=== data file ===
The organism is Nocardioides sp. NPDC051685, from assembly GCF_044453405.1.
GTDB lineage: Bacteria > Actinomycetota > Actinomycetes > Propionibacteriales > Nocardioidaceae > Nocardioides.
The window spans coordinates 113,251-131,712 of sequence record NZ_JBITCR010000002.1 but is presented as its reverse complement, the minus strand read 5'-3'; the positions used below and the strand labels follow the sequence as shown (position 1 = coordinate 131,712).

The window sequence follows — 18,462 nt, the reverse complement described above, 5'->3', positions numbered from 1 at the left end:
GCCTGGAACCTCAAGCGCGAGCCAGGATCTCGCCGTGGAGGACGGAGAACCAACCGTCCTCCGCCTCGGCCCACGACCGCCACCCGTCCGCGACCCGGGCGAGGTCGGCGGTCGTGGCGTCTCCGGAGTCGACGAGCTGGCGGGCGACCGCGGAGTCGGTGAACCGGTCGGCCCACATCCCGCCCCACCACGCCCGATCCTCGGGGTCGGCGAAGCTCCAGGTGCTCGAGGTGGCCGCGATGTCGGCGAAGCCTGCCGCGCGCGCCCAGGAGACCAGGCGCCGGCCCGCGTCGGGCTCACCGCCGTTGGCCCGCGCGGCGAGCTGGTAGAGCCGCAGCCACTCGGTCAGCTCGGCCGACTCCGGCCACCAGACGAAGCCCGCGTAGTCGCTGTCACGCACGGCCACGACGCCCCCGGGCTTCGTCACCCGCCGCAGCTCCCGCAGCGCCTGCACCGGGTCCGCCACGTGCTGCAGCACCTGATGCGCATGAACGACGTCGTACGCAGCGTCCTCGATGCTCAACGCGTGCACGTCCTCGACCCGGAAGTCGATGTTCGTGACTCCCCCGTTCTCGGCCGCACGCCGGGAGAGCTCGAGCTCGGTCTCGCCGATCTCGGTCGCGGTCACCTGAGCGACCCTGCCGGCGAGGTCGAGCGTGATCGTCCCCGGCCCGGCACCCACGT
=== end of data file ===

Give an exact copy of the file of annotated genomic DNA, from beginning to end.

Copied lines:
The organism is Nocardioides sp. NPDC051685, from assembly GCF_044453405.1.
GTDB lineage: Bacteria > Actinomycetota > Actinomycetes > Propionibacteriales > Nocardioidaceae > Nocardioides.
The window spans coordinates 113,251-131,712 of sequence record NZ_JBITCR010000002.1 but is presented as its reverse complement, the minus strand read 5'-3'; the positions used below and the strand labels follow the sequence as shown (position 1 = coordinate 131,712).

The window sequence follows — 18,462 nt, the reverse complement described above, 5'->3', positions numbered from 1 at the left end:
GCCTGGAACCTCAAGCGCGAGCCAGGATCTCGCCGTGGAGGACGGAGAACCAACCGTCCTCCGCCTCGGCCCACGACCGCCACCCGTCCGCGACCCGGGCGAGGTCGGCGGTCGTGGCGTCTCCGGAGTCGACGAGCTGGCGGGCGACCGCGGAGTCGGTGAACCGGTCGGCCCACATCCCGCCCCACCACGCCCGATCCTCGGGGTCGGCGAAGCTCCAGGTGCTCGAGGTGGCCGCGATGTCGGCGAAGCCTGCCGCGCGCGCCCAGGAGACCAGGCGCCGGCCCGCGTCGGGCTCACCGCCGTTGGCCCGCGCGGCGAGCTGGTAGAGCCGCAGCCACTCGGTCAGCTCGGCCGACTCCGGCCACCAGACGAAGCCCGCGTAGTCGCTGTCACGCACGGCCACGACGCCCCCGGGCTTCGTCACCCGCCGCAGCTCCCGCAGCGCCTGCACCGGGTCCGCCACGTGCTGCAGCACCTGATGCGCATGAACGACGTCGTACGCAGCGTCCTCGATGCTCAACGCGTGCACGTCCTCGACCCGGAAGTCGATGTTCGTGACTCCCCCGTTCTCGGCCGCACGCCGGGAGAGCTCGAGCTCGGTCTCGCCGATCTCGGTCGCGGTCACCTGAGCGACCCTGCCGGCGAGGTCGAGCGTGATCGTCCCCGGCCCGGCACCCACGT